In January, 1927, Erwin Rudolf met Ralph Greenleaf in New York City to determine the nation’s next pocket billiards champion. Greenleaf had held the title nearly uninterrupted for the previous eight years, having relinquished it only once (in 1925) to Frank Taberski. But 1927 was not to be Greenleaf’s year. Erwin Rudolph came from behind to take the last block of the three-block match by 170 to 77, and the overall match by 450-384.

In January, 1927, two of America’s best players — Ohio’s Erwin Rudolph and Chicago’s Ralph Greenleaf—met in New York City to determine who would become pocket billiards next champion. Greenleaf had held the title uninterrupted for seven years running, relinquished it in 1925 to Frank Taberski, and then quickly regained the crown the following year in Philadelphia. It was in that 1926 tournament that Erwin Rudolph placed second, his highest finish to date. Under the rules then enforced by the sport’s sanctioning body, Rudolph gained with his runner-up status the right to challenge Greenleaf in a one-on-one dual for the title.

And hence, New York City, Jan. 19, 1927: a three-day, three-block match for the world title. On one side Ralph Greenleaf, the hard-living young champion. On the other Erwin Rudolph, the clean-cut, obnoxiously non-drinking challenger. Greenleaf was 25. Rudolph a few years older.  The contestants would play at the spacious Dwyer’s Billiard Academy, 39 John Street, playing to 450. The game, as usual, was straight pool.  Erwin Rudolph went into the match as an under-dog but not as a push-over. As one reporter noted:  “Rudolph is one of the most confident players in the pocket billiard game today and with the exception of the champion, Greenleaf, he is said to have no equal at the present time.”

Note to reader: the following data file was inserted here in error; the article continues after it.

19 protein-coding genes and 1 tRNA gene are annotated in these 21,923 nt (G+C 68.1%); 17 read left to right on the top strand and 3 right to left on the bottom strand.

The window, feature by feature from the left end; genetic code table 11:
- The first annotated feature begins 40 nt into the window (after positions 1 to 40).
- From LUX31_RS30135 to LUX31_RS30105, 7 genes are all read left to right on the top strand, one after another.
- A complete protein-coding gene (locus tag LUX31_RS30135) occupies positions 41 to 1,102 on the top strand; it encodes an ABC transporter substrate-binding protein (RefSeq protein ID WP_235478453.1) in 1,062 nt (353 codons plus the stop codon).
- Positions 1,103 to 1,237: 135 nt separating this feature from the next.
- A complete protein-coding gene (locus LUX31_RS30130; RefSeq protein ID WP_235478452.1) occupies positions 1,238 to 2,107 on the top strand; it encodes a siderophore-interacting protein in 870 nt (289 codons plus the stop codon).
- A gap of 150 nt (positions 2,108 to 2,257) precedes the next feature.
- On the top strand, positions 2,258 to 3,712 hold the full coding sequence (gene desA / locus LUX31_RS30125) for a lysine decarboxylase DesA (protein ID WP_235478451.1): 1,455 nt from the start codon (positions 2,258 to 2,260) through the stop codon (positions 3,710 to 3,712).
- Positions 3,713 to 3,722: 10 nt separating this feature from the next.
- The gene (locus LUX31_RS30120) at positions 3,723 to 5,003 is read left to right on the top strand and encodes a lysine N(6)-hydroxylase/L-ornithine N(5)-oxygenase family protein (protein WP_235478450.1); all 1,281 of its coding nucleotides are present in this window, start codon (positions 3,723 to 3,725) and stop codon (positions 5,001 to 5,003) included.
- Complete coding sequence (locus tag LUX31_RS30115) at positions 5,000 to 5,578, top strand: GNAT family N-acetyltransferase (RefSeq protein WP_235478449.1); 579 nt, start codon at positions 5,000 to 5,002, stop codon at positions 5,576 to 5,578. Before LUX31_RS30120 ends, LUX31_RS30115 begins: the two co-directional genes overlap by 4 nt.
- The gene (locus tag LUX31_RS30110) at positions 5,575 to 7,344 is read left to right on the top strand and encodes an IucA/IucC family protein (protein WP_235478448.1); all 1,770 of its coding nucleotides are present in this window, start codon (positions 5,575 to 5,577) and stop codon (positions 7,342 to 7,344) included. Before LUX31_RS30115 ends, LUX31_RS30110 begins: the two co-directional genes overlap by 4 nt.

Greenleaf’s title defense did not begin as expected. On the first night he clearly was off his game — “off color,” as some commentators euphemistically describe it — and he fell behind quickly.  The ventilators were either broken or tampered with, raising the packed room’s temperature, despite the season.  Rudolph, a bald man and slender — not handsome like Greenleaf — at one point led by 43. Greenleaf answered with a spirited defense, sinking 43 balls consecutively and eventually evening the tally. But it wasn’t enough and with a flourishing run of 27 he ended Greenleaf’s night. The final score after 25 innings: 158 or Rudolph; 146 for Greenleaf.  “All the people who have said that Rudolph did not have a chance are preparing their alibis in advance,” wrote one commentator.

The defeat made headlines from coast-to-coast.

On the second night, however, Greenleaf started hot and stayed hot. He attacked the table from all sides, firing off long-range straight ins or cut shots, but always with the cue ball settling back precisely into position. The young lion took the second block 161 to 122, bringing the tally to 307 to 280 in his favor.

But 1927 was not to be Greenleaf’s year. Erwin Rudolph came from behind to take the third and final block, and he did so in grand fashion, pocketing more than two balls to every single ball pocketed by Greenleaf. Final score: 450-384. The defeat made headlines from coast-to-coast. Somehow Greenleaf, the greatest player of the age, had been bested. 

— R.A. Dyer